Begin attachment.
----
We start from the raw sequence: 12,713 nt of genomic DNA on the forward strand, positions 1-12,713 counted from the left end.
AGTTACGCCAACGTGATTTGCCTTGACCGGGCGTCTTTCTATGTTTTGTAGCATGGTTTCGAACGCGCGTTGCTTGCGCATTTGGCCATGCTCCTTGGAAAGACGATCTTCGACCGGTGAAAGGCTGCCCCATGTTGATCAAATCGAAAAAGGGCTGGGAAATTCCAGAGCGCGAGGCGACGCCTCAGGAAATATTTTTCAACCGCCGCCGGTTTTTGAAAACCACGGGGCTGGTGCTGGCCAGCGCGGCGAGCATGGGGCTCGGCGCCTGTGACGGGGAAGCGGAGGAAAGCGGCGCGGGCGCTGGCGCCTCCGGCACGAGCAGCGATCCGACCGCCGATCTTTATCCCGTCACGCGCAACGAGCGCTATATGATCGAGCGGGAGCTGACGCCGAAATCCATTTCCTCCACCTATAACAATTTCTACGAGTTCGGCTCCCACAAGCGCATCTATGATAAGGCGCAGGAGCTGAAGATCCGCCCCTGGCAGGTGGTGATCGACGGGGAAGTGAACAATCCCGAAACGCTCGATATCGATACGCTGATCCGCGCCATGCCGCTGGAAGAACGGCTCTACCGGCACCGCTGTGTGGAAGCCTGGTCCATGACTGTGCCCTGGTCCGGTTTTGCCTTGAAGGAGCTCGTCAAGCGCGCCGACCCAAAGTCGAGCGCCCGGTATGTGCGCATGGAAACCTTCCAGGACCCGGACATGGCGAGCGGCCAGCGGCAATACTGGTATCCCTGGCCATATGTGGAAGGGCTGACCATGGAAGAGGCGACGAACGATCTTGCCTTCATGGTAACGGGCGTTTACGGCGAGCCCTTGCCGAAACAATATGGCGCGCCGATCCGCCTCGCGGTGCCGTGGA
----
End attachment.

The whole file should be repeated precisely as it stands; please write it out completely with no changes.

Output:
We start from the raw sequence: 12,713 nt of genomic DNA on the forward strand, positions 1-12,713 counted from the left end.
AGTTACGCCAACGTGATTTGCCTTGACCGGGCGTCTTTCTATGTTTTGTAGCATGGTTTCGAACGCGCGTTGCTTGCGCATTTGGCCATGCTCCTTGGAAAGACGATCTTCGACCGGTGAAAGGCTGCCCCATGTTGATCAAATCGAAAAAGGGCTGGGAAATTCCAGAGCGCGAGGCGACGCCTCAGGAAATATTTTTCAACCGCCGCCGGTTTTTGAAAACCACGGGGCTGGTGCTGGCCAGCGCGGCGAGCATGGGGCTCGGCGCCTGTGACGGGGAAGCGGAGGAAAGCGGCGCGGGCGCTGGCGCCTCCGGCACGAGCAGCGATCCGACCGCCGATCTTTATCCCGTCACGCGCAACGAGCGCTATATGATCGAGCGGGAGCTGACGCCGAAATCCATTTCCTCCACCTATAACAATTTCTACGAGTTCGGCTCCCACAAGCGCATCTATGATAAGGCGCAGGAGCTGAAGATCCGCCCCTGGCAGGTGGTGATCGACGGGGAAGTGAACAATCCCGAAACGCTCGATATCGATACGCTGATCCGCGCCATGCCGCTGGAAGAACGGCTCTACCGGCACCGCTGTGTGGAAGCCTGGTCCATGACTGTGCCCTGGTCCGGTTTTGCCTTGAAGGAGCTCGTCAAGCGCGCCGACCCAAAGTCGAGCGCCCGGTATGTGCGCATGGAAACCTTCCAGGACCCGGACATGGCGAGCGGCCAGCGGCAATACTGGTATCCCTGGCCATATGTGGAAGGGCTGACCATGGAAGAGGCGACGAACGATCTTGCCTTCATGGTAACGGGCGTTTACGGCGAGCCCTTGCCGAAACAATATGGCGCGCCGATCCGCCTCGCGGTGCCGTGGA